More police presence: More police personnel are required at busy markets, parks and gardens, and secluded spots. The presence of women cops will instill a greater sense of security among girls. The police should punish the offenders sternly.
Education: Education begins at home. It is the duty of parents to inculcate in their sons a sense of respect for women. A college degree is not required to teach respect for women. Children observe how their father treats their mother. This slogan was a hit on Facebook after the ‘Nirbhaya’ case — ‘Don’t tell your daughter not to go out. Tell your son to behave properly.’ TV shows such as Satyamev Jayate are welcome as they can reach out to all strata of society.
Self Protection: NGOs can come forward to form charitable trusts that provide a platform to women to address their grievances and fears. These trusts should impart martial arts training to women who move out alone at night. Such an initiative can also be taken up by call centre and IT companies. Change does not come overnight. But the seeds of change have been sowed. Now it is up to the residents to support this laudable initiative taken up by Hindustan Times.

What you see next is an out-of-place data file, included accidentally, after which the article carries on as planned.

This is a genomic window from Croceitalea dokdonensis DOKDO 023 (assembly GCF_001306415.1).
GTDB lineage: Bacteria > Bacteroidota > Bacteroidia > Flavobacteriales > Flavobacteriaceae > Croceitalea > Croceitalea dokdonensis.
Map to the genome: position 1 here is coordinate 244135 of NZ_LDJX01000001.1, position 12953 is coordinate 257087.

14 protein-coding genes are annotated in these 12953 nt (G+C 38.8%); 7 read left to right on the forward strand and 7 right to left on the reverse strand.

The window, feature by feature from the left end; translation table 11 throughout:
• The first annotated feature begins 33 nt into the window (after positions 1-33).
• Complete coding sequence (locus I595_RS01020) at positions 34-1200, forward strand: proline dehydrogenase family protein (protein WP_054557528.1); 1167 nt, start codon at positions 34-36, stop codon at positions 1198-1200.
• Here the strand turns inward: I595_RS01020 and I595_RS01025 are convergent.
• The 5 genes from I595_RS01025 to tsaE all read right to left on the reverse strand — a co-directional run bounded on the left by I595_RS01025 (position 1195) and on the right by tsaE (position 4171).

Bad gesture, touch are offences. So is attitude...
First person: Sukhdeep Kaur
Born a woman, you live like one. Has my world changed as I wield the mighty pen to write against the powerful? No job or status can insulate a woman from sexually offensive gesture, stare, words or touch. She encounters such predators on the road, at a public place, public transport, place of work and inside her home among relatives and friends.
As so-called empowered women breaking into male bastions, reporters are treated as “equals”.
So we are and pushed and shoved during messy public rallies and press briefings. Like our male counterparts, we travel with unknown drivers on highways late at night covering outstation stories.
Reporting on a rape survivor at a far-flung village, we too fear the unknown while facing prying eyes.
While driving down secluded roads after meeting late deadlines, we too encounter revolting gestures or a chase. Some also consider our profession bold enough to make insinuations. Being in the business of reporting, do we report it? I am glad someone did.
The first advice is always from another woman — a sister, mother or a friend. “Ignore, forgive and forget the unsavoury experience. All women go through it. God meant it this way!” While some invoke your and the family’s honour — still the victim is more vulnerable of losing honour than the perpetrator — some thoughtful employers or colleagues will see it just as a job hazard. After all, it is a different thing to give headlines on sexual offences and quite another to become the headline.